Actually, the things I was experiencing at the time can be explained by structural dissociation. It is caused by trauma. But I didn’t know that back then. I only realized that when I was around 15 or 16, when I started reading literature about trauma and how to cope with it.

Photo: Anton Unitsin | Glasnaya

Luckily, dad managed not to drink for only a month. So mom told him, “You should go live with your mom, we’ve had enough.” He left. He visited us and slept over at our place occasionally, but I tried not to be home during those times.

That went on for about four years. For a year and a half, he came constantly. Then started visiting us every once in a while.


PTSD

Two months after he’d gone back to my grandmother’s place, it got really bad. At first, I started having emotions again. But all I could feel was the filth, as if I was covered in dirt and couldn’t wash it off. I felt dirty not only on the outside, but on the inside as well. I suddenly realized everything that happened to me but I didn’t know how to describe it. I didn’t know what those things were called. I only knew he was “touching” me. I had two different images in my head: one of everything he did to me and one of a “good father”. I couldn’t just say my good loving dad was touching me, I thought that would be unfair and wrong. I was convinced I had a good family and everything was fine.

I started googling stuff. My first search was “my dad touches me”—I ran into porn. And I thought that wasn’t it, it wasn’t about me, it wasn’t what I needed.

I had four friends at the animal shelter at the time. I told one of them about my mom having cancer. And she told me her father put hands on her, meaning he was beating her. I thought, “That’s it!”. “Putting hands on someone” was the perfect expression for describing my situation. Dad used his hands, he was putting them on me—it all made sense. Fathers beating their children wasn’t something unusual. It was way more widespread than fathers raping and harassing their children.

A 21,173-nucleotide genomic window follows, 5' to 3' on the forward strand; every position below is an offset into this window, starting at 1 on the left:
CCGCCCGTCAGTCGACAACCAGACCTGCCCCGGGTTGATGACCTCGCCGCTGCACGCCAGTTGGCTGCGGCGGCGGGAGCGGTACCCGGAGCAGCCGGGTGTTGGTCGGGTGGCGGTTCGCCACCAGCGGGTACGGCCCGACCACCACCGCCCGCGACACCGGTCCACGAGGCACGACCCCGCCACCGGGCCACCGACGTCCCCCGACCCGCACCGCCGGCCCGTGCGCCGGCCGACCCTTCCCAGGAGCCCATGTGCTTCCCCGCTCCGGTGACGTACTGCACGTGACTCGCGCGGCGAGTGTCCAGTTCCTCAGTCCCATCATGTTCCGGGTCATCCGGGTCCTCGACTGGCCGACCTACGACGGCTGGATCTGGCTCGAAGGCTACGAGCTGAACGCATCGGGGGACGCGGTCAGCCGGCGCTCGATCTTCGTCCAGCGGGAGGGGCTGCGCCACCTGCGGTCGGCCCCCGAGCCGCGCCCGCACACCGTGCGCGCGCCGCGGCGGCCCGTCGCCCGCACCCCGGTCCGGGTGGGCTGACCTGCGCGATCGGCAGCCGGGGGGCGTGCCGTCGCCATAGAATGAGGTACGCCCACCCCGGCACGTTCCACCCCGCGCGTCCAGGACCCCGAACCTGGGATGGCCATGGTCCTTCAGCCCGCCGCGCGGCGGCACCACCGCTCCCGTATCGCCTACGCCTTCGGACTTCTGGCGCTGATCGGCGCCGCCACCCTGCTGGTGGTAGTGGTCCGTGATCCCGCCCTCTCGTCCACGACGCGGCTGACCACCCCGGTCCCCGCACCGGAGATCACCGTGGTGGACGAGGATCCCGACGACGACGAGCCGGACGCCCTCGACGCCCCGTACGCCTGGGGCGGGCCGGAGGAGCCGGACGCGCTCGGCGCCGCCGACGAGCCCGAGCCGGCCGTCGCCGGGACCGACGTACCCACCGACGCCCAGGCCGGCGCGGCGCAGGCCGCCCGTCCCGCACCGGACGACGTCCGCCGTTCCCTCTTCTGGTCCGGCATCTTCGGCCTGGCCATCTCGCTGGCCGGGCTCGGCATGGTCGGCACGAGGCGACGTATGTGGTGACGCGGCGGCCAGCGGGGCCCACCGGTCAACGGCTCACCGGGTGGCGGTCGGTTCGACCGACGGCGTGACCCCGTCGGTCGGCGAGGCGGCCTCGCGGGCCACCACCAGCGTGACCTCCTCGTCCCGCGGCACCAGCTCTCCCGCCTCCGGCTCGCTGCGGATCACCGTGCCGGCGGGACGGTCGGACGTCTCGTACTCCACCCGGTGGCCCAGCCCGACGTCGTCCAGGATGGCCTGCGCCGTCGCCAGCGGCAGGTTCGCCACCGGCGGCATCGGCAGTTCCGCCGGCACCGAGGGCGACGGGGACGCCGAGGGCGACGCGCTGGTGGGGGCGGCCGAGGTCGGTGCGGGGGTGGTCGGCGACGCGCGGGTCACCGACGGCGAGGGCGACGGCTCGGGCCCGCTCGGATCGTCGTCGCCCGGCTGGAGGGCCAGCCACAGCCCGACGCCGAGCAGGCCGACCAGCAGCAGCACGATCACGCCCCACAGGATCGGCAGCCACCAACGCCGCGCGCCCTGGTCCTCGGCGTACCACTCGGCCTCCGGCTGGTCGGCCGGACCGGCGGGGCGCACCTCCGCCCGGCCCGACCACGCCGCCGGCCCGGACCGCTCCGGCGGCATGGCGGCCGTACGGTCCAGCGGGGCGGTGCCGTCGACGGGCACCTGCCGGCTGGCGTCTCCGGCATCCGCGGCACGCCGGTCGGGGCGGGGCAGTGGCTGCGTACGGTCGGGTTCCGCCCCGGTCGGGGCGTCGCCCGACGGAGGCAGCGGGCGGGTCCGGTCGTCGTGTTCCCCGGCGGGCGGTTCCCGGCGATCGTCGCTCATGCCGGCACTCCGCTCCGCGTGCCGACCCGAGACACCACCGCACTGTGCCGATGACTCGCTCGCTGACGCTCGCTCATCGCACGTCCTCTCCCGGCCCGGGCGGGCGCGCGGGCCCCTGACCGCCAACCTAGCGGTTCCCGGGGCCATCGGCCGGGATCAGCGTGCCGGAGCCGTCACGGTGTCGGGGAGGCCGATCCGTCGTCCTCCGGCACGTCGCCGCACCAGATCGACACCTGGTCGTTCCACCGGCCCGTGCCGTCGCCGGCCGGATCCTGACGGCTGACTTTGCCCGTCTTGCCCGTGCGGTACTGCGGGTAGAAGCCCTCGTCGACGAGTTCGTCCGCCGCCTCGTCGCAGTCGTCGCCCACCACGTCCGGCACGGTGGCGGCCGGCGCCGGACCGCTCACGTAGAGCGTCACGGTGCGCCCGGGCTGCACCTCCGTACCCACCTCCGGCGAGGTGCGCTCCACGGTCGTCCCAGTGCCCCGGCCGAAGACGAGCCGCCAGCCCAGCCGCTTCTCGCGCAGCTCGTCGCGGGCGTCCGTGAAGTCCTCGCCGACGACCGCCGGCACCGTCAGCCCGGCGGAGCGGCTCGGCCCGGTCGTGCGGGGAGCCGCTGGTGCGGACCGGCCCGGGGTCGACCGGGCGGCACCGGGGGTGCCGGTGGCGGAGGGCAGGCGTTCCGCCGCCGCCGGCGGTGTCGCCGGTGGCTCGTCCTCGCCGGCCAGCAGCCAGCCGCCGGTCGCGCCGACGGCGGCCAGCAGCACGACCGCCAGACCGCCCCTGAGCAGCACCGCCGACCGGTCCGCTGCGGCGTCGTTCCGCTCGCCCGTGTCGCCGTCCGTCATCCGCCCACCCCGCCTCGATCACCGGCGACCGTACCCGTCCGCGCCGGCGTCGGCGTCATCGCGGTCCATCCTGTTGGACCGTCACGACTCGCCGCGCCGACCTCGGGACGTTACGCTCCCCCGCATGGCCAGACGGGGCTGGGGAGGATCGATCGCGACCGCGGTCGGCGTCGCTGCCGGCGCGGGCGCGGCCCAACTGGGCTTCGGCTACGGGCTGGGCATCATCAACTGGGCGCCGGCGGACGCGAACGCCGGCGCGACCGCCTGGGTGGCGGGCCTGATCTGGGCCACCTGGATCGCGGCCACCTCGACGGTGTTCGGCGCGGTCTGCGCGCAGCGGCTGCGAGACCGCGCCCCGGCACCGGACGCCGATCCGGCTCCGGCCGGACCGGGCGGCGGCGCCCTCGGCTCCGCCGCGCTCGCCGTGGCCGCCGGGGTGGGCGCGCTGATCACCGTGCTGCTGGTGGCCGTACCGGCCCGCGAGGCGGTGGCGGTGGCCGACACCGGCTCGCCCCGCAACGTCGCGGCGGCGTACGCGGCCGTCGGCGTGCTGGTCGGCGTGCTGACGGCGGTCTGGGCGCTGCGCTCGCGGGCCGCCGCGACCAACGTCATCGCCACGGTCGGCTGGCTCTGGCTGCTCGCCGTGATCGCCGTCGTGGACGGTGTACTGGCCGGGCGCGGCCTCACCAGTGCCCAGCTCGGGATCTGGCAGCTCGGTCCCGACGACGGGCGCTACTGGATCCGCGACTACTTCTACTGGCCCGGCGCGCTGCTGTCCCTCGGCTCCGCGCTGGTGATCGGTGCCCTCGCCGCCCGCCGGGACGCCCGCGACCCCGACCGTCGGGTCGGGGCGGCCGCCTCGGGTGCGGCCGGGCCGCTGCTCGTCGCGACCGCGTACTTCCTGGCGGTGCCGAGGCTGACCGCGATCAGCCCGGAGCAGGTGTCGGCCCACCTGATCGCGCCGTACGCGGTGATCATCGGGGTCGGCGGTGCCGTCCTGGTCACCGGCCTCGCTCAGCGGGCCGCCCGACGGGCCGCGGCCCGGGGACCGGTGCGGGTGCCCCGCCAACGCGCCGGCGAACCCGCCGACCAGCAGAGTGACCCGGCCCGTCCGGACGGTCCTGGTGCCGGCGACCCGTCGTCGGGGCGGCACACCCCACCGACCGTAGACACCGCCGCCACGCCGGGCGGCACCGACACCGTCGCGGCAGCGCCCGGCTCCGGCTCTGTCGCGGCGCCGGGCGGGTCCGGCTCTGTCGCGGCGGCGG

It was something acceptable, and it felt like I didn’t denigrate him that way.

And at the same time, I was sure I deserved all that. That I was a horrible person, that my mom nearly died because of me. And that I, of course, deserved the worst.

I started cutting myself. I cut the parts of my body nobody could see. I was cutting myself without anybody knowing about it for approximately two years. I was punishing myself for my mere existence.

I really wanted to tell someone about what was happening to me. I was telling this story in my head. I formed sentences and learned them by heart so I could tell someone. Every night, I fell asleep thinking about how I would do that. But then I woke up and didn’t understand who I could share this with.

My mental health was getting worse, I started having PTSD. I had nightmares every night, I couldn’t sleep, I woke up screaming. I had sleep paralysis, horrible anxiety, and I started having panic attacks. I couldn’t study because I was so anxious.

And then I had my first flashback. It is when you feel the things you experienced during your trauma as if it is happening right now. You can start hearing the noises from that past event, see it happening to you, or only see the person or smell things. As if you’re there again.

Once, I was going to sleep and suddenly felt like something was penetrating me. And then I saw him near my bed. I thought I’d gone crazy, that I was hallucinating and had to go to the hospital and spend the rest of my life there. That’s when I realized I needed help.

Photo: Anton Unitsin | Glasnaya

I texted my friend, the one I trusted the most, “When I said my dad was putting hands on me, I didn’t mean fights,” I wrote. And she reacted really well. She replied it was very hard and very scary. That he should look at himself in the mirror and feel sick of himself. She texted she didn’t change her opinion about me, that she still thought I was a wonderful girl. She did a great job, it’s thanks to her that I keep sharing my story.
She said she would be there for me for as long as I needed it and that she was ready to help. It was really important for me. I felt better for some time because I told someone about it and it suddenly became real.

But then I started permanently feeling bad. I thought about death every day. My flashbacks changed to panic attacks, and instead of lasting five minutes, they could last for hours. There are many PTSD symptoms, different people have different combinations of them. I could suddenly get short of breath. I couldn’t take a deep breath—my heart would start beating really fast and I’d start shaking.

Those who live with PTSD sometimes have physiological reactivity. It’s when you are always prepared to react, you are constantly stressed out, looking over your shoulder, and ready to protect yourself. All this makes you really anxious, to the point you’re shaking and unable to control yourself.